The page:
First sidewall edge 1111 of first lobe 1110 may extend to a first base vertex 1146. Second sidewall edge 1116 of second lobe 1115 may extend to a second base vertex 1156. And third sidewall edge 1121 of third lobe 1120 may extend to a third base vertex 1166. First base vertex 1146 may be disposed on a first non-radial axis 1130. Second base vertex 1156 may be disposed on a second non-radial axis 1135. And third base vertex 1166 may be disposed on a third non-radial axis 1140. Accordingly, first lobe 1110, second lobe 1115, and third lobe 1120 may each extend on a non-radial axis. First non-radial axis 1130 may be located at a first angle 1150 with respect to first radial axis 1126. Similarly, second non-radial axis 1135 may be located at a second angle 1160 with respect to second radial axis 1127. And third non-radial axis 1140 may be located at a third angle 1170 with respect to third radial axis 1128. In some embodiments, first angle 1150, second angle 1160, and third angle 1170 may be substantially the same. In other embodiments, one or more of these angles may be different than the others in order to provide directional traction.

FIG. 12 shows a perspective view and multiple cross-sectional views of ground engaging member 213 shown in FIG. 11. As shown in FIG. 12, a base perimeter 1210 of ground engaging member 213 may have a base cross-sectional shape 1211. In addition, at a first section line 1215, ground engaging member 213 may have a first cross-sectional shape 1216. Further, at a second section line 1220, ground engaging member 213 may have a second cross-sectional shape 1221. Also, at a third section line 1225, ground engaging member 213 may have a third cross-sectional shape 1226. And, tip surface 1105 may have a tip cross-sectional shape 1206. As shown in FIG. 12, the cross-sectional shapes are substantially similar shape, but differ in size reflecting the tapered configuration of ground engaging member 213. In addition, the cross-sectional shapes differ in orientation. For example, base cross-sectional shape 1211 is rotated at a base angle of 1112 with respect to tip cross-sectional shape 1206. Similarly, first cross-sectional shape 1216 is rotated at first angle 1217, second cross-sectional shape 1221 is rotated at a second angle 1222, and third cross-sectional shape 1226 is rotated at a second angle 1227 with respect to tip cross-sectional shape 1206. As shown in FIG. 12, base angle 1212, first angle 1217, second angle 1222, and third angle 1227 differ, reflecting the increasing deviation of the lobes in non-radial directions along the height of ground engaging member 213. The differences between these angles may be consistent. In other embodiments, they may vary from the top to the bottom of the ground engaging member. Further, in some embodiments, the angles may be consistent for one lobe, but may differ for other lobes on the same ground-engaging member.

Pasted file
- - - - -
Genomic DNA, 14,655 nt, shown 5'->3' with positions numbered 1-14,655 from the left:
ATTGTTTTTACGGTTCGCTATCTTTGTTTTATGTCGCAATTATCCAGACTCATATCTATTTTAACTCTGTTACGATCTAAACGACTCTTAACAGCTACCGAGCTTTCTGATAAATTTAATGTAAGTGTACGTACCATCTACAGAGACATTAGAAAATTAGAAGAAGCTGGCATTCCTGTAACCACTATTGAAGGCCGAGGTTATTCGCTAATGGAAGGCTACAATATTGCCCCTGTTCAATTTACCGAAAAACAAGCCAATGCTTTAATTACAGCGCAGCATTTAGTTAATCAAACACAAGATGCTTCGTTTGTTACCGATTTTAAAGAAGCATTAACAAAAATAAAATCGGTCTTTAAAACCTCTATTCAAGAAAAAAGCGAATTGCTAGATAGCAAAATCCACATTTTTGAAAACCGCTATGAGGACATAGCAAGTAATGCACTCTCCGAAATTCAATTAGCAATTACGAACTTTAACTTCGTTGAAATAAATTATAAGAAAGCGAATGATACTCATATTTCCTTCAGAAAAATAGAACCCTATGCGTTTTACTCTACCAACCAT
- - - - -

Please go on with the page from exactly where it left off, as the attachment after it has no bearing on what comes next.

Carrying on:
FIG. 13 is a bottom perspective view of an arrangement of ground engaging members in heel region 140 of article of footwear 100. As shown in FIG. 13, first concave sidewall 411, second concave sidewall 412, third concave sidewall 413, fourth concave sidewall 414, and fifth concave sidewall 415 may be oriented facing away from peripheral edge 150 toward a central portion 1320 of heel region 140. As further shown in FIG. 13, a lobe of second heel ground engaging member 402 may extend along an axis 1310, which may be disposed at an angle 1305 with respect to peripheral edge 150. In some embodiments, angle 1305 may be a substantially perpendicular angle. In addition, second concave sidewall 412 of second heel ground engaging member 402 may be oriented facing away from peripheral edge 150 in a direction indicated by arrow 1315, toward central portion 1320. As discussed above, this configuration of ground engaging members may provide directional traction regardless of which side of the wearer's heel contacts the ground first and/or with more force.

FIG. 14 is another bottom perspective view of the arrangement of ground engaging members shown in FIG. 13. As shown in FIG. 14, due to the curvature of peripheral edge 150, and the substantially triangular shape of the ground engaging members, in some cases, a ground engaging member may have a concave sidewall that is oriented facing away from peripheral edge 150, and a second concave sidewall that is oriented facing substantially rearward. For example, as shown in FIG. 14, fourth heel ground engaging member 404 may have a fourth concave sidewall 414 that is oriented facing away from peripheral edge 150, toward central portion 1320 in a direction indicated by arrow 1316. In addition, second heel ground engaging member 404 may also include a second sidewall 1405, which may be oriented facing substantially rearward, in a direction indicated by arrow 1410. As discussed above, the medial side of footwear may be loaded significantly during acceleration. Accordingly, a medially disposed ground engaging member such as second heel ground engaging member 404 may provide not only increased lateral traction, but also increased traction for straight-line acceleration.

FIG. 15 is a bottom view of a forefoot region of an article of footwear 1500 showing longitudinal overlapping of ground engaging members. Footwear 1500 and the ground engaging members shown in FIG. 15 may have any of the features described above regarding other embodiments, including the embodiment shown in FIG. 2, which is shown having the same configuration of ground engaging members. As shown in FIG. 15, the forefoot region of footwear 1500 may have a longitudinal length 1501 extending from a rearmost forefoot ground engaging member 1502 and a forward-most forefoot ground engaging member 1503. In addition, footwear 1500 has a lateral side 1560 and a medial side 1565.